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Out of Disorder, Into Pink Vinyl

Charles D’Ambrosio’s Loitering: New & Collected Essays is out this week. To celebrate, we’re running a few of his nonfiction pieces that didn’t quite fit the book but that we adore nonetheless. This essay first appeared in The New York Times in 2006.  I haven’t had much success with home, as a child or an adult. I’ve lived […]

Posted in Essays, Tin House Books

Comments: 0

Tomato Pie

All of us at Tin House were thrilled to hear the news that Ann Hood’s essay “Tomato Pie” was included in the 2014 Best Food Writing collection. First appearing in our Memory issue, the essay concludes with a wonderful recipe that most of our staff indulged in over the summer. This includes Tin House executive editor […]

Posted in Essays, From The Vault

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The Crocodile Hunter

When all the other girls in our class were fawning over Justin Timberlake and Nick Carter, we were in love with a crocodile hunter.

Posted in Essays, Flash Fidelity

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A Lesson From Jane

If a modern film version of Pride and Prejudice were produced today, some of the main characters should be gay, Elizabeth and Darcy should not get married at the end, and Charlotte Lucas should be played by a tabby cat. At least, those were the conclusions made by students in a college course I taught […]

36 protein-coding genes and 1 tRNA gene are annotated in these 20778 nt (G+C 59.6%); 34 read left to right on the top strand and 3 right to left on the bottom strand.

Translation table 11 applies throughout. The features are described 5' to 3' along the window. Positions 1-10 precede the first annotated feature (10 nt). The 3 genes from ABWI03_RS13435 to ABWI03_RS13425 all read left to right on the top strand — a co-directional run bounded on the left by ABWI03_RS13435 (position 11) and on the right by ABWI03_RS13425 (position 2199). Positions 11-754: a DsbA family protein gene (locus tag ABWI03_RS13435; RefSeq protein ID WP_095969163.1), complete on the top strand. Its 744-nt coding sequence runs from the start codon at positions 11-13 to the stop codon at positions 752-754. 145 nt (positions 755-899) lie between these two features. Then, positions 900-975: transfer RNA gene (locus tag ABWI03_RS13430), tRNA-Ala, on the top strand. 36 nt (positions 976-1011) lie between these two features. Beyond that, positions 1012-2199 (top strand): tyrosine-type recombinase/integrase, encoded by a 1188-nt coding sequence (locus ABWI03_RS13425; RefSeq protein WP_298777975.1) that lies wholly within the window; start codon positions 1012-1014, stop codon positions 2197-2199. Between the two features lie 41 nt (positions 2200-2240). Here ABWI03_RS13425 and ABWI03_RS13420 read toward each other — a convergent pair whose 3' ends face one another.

Posted in Essays

Comments: 1

The Tin House Podcast: How To Write A Kick-Ass Essay, with Ann Hood

Too often, when writers try to write an essay, they stumble on common pitfalls like cramming too much information into too small a space, giving too much back story, or trying to write an essay for a particular column rather than writing an emotionally true one. We all have read memoirs that take our breath […]

Posted in Essays, Podcasts, Writer's Workshop

Comments: 4

The Refugees

My brother turns to me. He says: I want to go home, but I don’t know where that is. I say to him, so do I. In time, I’ll repeat that line to him. He’ll agree, and we’ll order another round. Neither of us lives on the street. He lives in an apartment. I doubled […]

Posted in Essays, Flash Fidelity

Comments: 0

Sent Traveling

Plagued by doubt, I pick at my prose, searching for answers. If I keep scratching, the text will bleed. I stop writing. Though the novel is nearly done, a crucial element is missing and I am uncertain how to proceed.

Posted in Essays, Tin House Books

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Love and Darkness: Israel By the Book